At StAnza recently, one of the highlights for me was Paul Farley's workshop in which he took us back through the drafts of his poem Treacle. I thought it was really a pretty brave thing to do - I think I'd die of shame if some of the drafts of most of my poems ever saw the light of day. It was actually quite reassuring to see that the simple hard graft of writing and revising again and again could be so effective, but also slightly terrifying in the way it highlighted that changing just one or two words could tip a poem in a completely new direction.

Monday, 9 May 2011

Essential viewing

So, tomorrow night at nine, our TV screens will once again be given over to the stories of a group of ruthless, back-stabbing, self-interested individuals and their endless machinations and romantic complications.

Of course, if you don't want to watch The Viking Sagas, on BBC4, which will look at the great outpouring of historically-based literature from 13th Century Iceland (it focuses on Laxdaela Saga, although my own favourite is Njal's Saga), you could go for something completely different and switch to BBC1 for The Apprentice. Which would, to be fair, be improved further by the contestants settling their differences with axes.

Saturday, 7 May 2011

Two election questions

I have a couple of questions that I'd genuinely like to hear some answers to. One's for any Lib Dems out there, the other for returning officers.

1 The Lib Dems have repeatedly said that a coalition with the Tories was the only real option open to them, other than trying to force a second election last year. Now I can understand that they didn't want to prop up a beaten Labour Party, but what was stopping them agreeing to support a minority Tory government on a bill-by-bill basis? It would have allowed them to temper the worst excesses of Cameron and Osborne, while remaining true to the principles still held by the majority of the Lib Dem rank and file. It might even have proved popular with the electorate, given that it would have involved actual debate and compromise, rather than Lib Dem MPs being used to steamroller ideologically-driven policies through Parliament.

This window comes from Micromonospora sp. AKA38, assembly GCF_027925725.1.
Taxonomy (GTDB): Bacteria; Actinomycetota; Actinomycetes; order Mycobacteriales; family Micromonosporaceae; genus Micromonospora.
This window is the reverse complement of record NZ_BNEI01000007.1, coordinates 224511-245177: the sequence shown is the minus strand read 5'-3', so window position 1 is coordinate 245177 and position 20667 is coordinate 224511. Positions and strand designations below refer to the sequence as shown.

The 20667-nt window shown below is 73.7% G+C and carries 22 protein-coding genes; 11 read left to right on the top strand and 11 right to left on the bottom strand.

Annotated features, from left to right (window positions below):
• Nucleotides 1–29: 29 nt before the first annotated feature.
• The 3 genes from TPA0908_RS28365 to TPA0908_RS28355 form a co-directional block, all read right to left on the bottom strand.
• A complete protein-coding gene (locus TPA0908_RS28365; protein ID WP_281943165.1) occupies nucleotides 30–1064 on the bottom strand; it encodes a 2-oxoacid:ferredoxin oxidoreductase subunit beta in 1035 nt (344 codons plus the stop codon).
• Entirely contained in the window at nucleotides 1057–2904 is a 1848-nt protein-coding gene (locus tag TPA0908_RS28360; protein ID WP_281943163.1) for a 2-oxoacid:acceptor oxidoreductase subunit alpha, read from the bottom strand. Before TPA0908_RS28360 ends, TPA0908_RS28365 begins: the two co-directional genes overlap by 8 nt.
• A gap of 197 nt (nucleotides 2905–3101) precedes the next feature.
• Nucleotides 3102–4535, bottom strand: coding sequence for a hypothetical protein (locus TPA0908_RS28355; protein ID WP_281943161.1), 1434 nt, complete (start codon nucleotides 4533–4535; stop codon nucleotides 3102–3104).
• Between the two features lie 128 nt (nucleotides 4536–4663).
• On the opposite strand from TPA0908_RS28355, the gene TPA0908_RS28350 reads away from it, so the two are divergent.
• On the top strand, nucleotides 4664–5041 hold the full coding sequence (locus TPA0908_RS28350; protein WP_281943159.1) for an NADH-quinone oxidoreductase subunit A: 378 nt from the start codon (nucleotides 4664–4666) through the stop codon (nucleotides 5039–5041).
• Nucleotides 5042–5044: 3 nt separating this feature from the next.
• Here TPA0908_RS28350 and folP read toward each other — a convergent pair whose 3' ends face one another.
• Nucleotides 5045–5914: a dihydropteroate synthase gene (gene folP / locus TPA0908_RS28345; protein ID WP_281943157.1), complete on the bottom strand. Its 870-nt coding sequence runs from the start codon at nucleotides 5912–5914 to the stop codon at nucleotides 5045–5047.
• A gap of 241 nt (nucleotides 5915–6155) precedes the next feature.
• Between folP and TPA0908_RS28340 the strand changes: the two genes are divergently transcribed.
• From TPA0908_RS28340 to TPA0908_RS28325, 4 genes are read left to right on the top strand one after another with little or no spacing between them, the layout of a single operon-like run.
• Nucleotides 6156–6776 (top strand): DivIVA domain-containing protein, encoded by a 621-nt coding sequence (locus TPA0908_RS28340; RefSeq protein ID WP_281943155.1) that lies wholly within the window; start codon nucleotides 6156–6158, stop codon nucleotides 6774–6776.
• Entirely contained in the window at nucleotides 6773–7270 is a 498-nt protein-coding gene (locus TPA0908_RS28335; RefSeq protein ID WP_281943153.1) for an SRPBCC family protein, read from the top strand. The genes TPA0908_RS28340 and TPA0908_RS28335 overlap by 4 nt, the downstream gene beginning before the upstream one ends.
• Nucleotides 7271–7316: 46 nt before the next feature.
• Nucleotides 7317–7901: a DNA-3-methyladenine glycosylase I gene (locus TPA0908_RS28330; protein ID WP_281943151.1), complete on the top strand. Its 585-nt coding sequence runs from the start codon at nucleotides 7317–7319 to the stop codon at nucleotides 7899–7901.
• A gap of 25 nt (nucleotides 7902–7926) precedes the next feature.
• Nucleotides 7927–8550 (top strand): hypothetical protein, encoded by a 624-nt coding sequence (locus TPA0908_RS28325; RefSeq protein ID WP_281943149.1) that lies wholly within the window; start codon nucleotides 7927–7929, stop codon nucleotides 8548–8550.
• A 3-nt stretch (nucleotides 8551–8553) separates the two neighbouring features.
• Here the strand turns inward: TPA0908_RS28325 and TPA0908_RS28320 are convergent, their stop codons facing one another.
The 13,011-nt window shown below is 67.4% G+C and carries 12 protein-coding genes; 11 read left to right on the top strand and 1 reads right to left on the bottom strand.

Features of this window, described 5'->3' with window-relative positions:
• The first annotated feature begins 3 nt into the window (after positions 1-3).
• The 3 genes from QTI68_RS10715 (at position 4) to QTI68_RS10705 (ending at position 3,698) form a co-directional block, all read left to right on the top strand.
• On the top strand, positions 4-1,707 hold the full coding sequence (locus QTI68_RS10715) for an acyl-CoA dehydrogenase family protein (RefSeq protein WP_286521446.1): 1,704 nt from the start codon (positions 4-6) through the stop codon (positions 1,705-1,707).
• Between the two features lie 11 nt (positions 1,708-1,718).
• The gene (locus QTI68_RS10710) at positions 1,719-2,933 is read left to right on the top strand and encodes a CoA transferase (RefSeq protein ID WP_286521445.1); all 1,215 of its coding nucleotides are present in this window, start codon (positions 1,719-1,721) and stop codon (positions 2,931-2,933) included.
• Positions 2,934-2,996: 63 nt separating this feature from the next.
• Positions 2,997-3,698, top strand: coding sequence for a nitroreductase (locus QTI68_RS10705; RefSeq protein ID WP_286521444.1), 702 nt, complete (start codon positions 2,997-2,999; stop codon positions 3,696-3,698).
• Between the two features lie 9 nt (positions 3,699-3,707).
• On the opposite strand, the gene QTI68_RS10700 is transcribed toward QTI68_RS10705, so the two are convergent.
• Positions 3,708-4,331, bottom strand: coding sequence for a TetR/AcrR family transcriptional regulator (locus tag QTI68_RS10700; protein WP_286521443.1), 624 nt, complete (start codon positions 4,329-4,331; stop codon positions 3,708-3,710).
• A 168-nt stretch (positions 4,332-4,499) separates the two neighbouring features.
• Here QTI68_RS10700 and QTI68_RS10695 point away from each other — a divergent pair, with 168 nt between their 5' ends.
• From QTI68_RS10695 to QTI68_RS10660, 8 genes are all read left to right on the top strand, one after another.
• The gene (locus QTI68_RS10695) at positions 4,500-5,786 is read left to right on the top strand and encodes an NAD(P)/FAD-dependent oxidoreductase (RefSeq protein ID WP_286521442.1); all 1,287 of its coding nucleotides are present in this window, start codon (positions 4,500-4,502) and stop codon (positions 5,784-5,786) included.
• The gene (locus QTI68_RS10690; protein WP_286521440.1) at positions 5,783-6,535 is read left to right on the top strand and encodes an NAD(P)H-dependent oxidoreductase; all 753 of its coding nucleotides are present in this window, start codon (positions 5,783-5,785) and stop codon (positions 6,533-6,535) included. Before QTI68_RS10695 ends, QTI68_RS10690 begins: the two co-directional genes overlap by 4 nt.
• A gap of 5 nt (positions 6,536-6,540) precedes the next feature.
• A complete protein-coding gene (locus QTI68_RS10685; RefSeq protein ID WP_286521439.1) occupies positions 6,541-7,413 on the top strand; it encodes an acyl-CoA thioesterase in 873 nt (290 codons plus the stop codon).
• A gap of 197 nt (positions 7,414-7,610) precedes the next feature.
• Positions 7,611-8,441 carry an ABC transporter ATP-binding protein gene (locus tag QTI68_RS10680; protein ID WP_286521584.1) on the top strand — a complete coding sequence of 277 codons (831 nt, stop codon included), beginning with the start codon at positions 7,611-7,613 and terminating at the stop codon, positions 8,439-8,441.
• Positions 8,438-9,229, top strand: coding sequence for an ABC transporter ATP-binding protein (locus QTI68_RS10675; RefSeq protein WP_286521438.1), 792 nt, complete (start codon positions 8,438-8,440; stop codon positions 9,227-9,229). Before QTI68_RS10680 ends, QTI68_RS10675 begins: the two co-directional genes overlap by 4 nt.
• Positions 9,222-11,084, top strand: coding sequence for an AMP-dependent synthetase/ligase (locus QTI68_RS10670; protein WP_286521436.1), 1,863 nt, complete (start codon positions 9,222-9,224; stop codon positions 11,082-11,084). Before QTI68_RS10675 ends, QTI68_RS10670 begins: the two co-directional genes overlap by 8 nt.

OK, so the Tories might not have wanted it, but had they then forced a second election, the country could have drawn its own conclusions. As it stands, in return for an AV referendum they were never going to win (partly because even many supporters of electoral reform, myself included, can't see that AV is much of an improvement on FPTP) and a few cabinet posts for Clegg and his cronies, the Lib Dems are committed to supporting policies they never advocated. Individual MPs can still rebel, but it's much harder to do so inside a formal coalition. All I've heard from Lib Dem frontbenchers on this is that the country didn't need uncertainty. Oh yes, because the current arrangement is so stable, isn't it?

To argue, as Clegg and others have done, that their manifesto was for a Liberal government, not a ConDem one, and that they're not therefore breaking any promises, is a barefaced lie. They knew when they drew up the manifesto that the only situation in which they'd be able to implement any of its policies would be as part of a coalition, formal or otherwise. If any of them genuinely believed there was any likelihood of a majority Liberal government, then they're too deluded to be allowed anywhere near  any sort of power.

2 At every election - general, local, European, whatever - since I moved to my current home in 2000, I've been approached on the way into the polling station by canvassers from one or other party (the three main ones, plus the BNP), asking to see my polling card. On every occasion, I've asked who they are, and what business it is of theirs, and have been told "Oh, we're allowed to" (note that they don't answer the first of my questions).